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Today, like every wonderful day of our journey while road tripping around Namibia, starts with coffee on our verandah. It’s a peaceful experience considering the size of the hotel, with our view of the landscaped gardens enhanced by a pair of nibbling warthogs.

We stroll along the river to breakfast at the river-facing restaurant where we satisfy our morning hunger on a fry up before the day’s activities commence. It’s hard to tear ourselves from the sublime views, but we came to see Victoria Falls and need to get there before the masses.

The Rainforest Area of Victoria Falls National Park opens at 6 am, which is the best time to enjoy it in solitude, but we arrive around 8, and the crowds are still pretty thin. A row of raincoats greets us in the parking lot. It’s an odd sight on a perfectly sunny day, but we take the hint and suit-up.

This turns out to be a good idea. As soon as we enter the sightseeing area, there’s a constant fine mist in the air and every tree drips with evidence of how close we are to the Falls themselves. We amble numerically from the Livingstone viewpoint to the Bridge Viewpoint at our leisure, egged on by increasingly picturesque sights at every one.

Victoria Falls is no ordinary water feature. Pictures don’t provide an accurate depiction of how immense, violent and loud this chasm in the earth is. Our ongoing reverie is interrupted by the realisation that we have a lunch booking at The Lookout.

Lunching and looking

This restaurant, perched on the edge of Batoka Gorge has some of the best views in town. We can see the bridge from here as well as the rushing waters far below us. The menu is vast and tempting but we decide on fish and chips Victoria Falls-style with Zambezi bream, salad and chips. The food is as good as the view.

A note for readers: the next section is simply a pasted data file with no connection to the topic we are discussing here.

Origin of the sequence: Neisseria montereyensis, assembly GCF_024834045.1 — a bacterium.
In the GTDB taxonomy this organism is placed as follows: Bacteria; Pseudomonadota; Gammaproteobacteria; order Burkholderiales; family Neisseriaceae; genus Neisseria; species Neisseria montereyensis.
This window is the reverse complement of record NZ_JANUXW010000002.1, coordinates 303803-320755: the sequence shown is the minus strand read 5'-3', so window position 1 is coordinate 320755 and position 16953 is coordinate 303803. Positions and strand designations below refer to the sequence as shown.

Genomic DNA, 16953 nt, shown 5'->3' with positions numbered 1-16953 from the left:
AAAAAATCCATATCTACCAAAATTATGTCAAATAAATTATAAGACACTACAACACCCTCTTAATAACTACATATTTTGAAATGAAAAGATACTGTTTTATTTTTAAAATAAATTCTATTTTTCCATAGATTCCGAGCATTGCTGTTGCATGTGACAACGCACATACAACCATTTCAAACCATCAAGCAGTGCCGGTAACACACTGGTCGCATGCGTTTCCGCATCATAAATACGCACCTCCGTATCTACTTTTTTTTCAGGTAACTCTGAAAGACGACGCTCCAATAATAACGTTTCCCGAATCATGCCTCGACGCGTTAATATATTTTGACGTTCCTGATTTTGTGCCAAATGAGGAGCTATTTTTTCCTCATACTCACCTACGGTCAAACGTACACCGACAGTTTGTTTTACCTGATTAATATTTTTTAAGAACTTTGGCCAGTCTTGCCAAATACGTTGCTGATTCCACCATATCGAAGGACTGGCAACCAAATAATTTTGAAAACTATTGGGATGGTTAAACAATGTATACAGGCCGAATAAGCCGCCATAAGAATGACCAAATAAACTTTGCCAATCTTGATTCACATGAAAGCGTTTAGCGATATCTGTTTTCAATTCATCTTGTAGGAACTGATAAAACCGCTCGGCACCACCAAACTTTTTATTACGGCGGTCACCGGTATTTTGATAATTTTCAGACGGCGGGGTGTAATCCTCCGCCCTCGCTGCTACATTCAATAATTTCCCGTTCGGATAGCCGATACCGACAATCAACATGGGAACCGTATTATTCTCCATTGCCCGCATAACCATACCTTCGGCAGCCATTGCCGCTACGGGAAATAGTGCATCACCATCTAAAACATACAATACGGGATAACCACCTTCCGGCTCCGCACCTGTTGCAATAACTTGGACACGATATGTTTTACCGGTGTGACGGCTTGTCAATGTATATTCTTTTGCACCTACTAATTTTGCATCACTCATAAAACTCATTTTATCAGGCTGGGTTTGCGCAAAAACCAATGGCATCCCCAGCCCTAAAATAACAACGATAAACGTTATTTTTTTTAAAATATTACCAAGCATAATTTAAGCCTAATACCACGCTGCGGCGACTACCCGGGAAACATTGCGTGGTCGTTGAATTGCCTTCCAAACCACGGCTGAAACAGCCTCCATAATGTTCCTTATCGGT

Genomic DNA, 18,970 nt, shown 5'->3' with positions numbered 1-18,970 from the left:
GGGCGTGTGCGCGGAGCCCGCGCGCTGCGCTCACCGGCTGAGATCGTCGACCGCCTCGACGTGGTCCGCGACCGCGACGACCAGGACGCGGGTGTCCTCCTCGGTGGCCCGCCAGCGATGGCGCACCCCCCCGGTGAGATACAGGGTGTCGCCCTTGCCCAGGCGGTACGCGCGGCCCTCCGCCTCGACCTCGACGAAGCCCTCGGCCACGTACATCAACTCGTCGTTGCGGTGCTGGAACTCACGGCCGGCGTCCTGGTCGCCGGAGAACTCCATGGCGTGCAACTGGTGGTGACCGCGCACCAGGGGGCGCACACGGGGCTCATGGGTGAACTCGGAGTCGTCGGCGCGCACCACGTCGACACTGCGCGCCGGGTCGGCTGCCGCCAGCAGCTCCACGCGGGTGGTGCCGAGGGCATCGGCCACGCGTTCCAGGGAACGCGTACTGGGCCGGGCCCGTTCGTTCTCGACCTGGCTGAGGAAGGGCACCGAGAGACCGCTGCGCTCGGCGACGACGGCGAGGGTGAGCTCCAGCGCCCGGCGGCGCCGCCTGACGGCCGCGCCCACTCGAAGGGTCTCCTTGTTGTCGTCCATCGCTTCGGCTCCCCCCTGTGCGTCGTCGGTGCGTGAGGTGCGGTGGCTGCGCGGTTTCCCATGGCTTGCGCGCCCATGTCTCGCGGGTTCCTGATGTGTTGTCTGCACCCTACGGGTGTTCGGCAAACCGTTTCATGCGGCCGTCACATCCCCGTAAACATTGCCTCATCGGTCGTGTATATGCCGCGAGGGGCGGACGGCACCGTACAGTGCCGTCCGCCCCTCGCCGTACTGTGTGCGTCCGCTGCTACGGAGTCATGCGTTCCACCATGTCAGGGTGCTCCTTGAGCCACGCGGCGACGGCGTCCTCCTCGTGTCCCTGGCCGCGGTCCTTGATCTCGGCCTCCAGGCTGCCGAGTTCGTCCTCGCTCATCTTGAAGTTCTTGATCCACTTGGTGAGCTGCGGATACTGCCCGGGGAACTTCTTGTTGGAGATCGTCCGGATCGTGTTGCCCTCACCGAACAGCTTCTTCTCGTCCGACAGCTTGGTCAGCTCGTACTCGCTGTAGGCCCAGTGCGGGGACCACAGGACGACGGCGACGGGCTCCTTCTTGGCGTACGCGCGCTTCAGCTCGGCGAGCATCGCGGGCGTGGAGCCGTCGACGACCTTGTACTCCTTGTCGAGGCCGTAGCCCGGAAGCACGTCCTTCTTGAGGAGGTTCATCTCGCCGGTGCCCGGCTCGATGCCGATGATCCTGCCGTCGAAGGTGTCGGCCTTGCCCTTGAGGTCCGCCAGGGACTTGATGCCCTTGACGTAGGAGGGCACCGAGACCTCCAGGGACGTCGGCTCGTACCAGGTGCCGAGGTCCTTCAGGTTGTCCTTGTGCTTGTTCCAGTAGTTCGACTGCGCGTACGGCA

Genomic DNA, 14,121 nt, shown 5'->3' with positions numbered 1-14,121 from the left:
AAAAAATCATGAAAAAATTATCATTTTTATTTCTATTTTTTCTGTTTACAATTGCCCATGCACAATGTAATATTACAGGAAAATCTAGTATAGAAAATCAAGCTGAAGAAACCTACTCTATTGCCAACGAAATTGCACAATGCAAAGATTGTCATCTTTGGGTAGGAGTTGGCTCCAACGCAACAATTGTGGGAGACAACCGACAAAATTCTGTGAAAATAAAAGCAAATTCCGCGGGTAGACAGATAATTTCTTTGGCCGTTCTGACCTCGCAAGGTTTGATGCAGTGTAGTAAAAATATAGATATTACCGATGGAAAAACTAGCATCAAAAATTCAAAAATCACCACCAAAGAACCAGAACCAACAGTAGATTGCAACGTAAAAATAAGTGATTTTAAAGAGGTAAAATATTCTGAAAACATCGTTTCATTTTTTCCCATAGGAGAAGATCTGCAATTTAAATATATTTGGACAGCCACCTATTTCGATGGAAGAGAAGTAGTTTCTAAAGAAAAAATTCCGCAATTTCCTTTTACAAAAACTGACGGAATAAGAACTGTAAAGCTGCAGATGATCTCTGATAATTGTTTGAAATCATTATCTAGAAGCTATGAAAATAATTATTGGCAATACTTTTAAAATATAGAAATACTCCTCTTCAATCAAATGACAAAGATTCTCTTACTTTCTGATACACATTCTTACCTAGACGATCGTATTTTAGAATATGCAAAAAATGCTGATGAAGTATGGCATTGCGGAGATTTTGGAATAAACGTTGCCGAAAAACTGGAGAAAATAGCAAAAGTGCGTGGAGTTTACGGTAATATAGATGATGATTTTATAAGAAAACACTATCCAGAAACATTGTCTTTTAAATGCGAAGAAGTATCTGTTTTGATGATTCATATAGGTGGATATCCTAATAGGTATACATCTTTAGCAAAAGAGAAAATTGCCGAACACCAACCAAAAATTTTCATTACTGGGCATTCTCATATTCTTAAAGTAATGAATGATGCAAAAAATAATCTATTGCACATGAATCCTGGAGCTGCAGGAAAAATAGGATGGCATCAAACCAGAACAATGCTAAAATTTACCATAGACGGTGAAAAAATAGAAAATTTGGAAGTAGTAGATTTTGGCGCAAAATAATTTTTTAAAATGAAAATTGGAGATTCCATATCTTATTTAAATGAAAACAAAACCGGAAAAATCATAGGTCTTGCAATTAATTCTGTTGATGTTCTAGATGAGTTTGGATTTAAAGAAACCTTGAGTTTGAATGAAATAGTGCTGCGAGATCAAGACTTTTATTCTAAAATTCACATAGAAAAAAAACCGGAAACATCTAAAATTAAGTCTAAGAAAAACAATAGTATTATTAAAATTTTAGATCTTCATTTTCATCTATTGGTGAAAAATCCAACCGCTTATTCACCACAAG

Now and then a helicopter appears, ferrying sightseers around for an aerial view of the Falls, and the exhilarated screams of bungee jumpers drift by on the breeze. There’s no such thing as a quiet day in this neck of the woods.

We are pleased that we have settled for an afternoon game drive instead of these rather costly and (to my mind) terrifying excursions. Hundreds of others visit here to find the ultimate thrill playing in and above these raging waters on ropes, boats and aircraft. It’s the only destination in Africa that can give Swakopmund a run for its money adrenalin-wise.

Zambezi National Park sightings

To fit in with our timing, we have opted for a self-drive tour of the Zambezi National Park. We don’t have our hopes pinned on amazing sightings at this time of day, but it’s a bucket list item that needs a tick.

The park entrance is a few kilometres upstream and since we’re travelling outside of peak hours, we get to explore a lot of the park during our afternoon trip. The Chindu and Sansimba Loops deliver with sightings of buffalo and elephant as well as waterbuck, hippos and crocs. We consider ourselves lucky to see sable and eland along with the usual variety of plains game like giraffe, kudu and zebra.

We return for our second night to Á’Zambezi Lodge, satisfied with our day’s explorations and settle in at the cocktail bar to watch the sunset over the river before dinner. During dinner we are lucky to catch sight of Sebastian, the local hippo, emerging for his nightly sustenance along the river bank.

Follow our adventurers as they bid farewell to the mighty falls on the Boiling Point Hike – ending off with a splash and a slow amble back up the gorge before their last evening meal at A’Zambezi Lodge.

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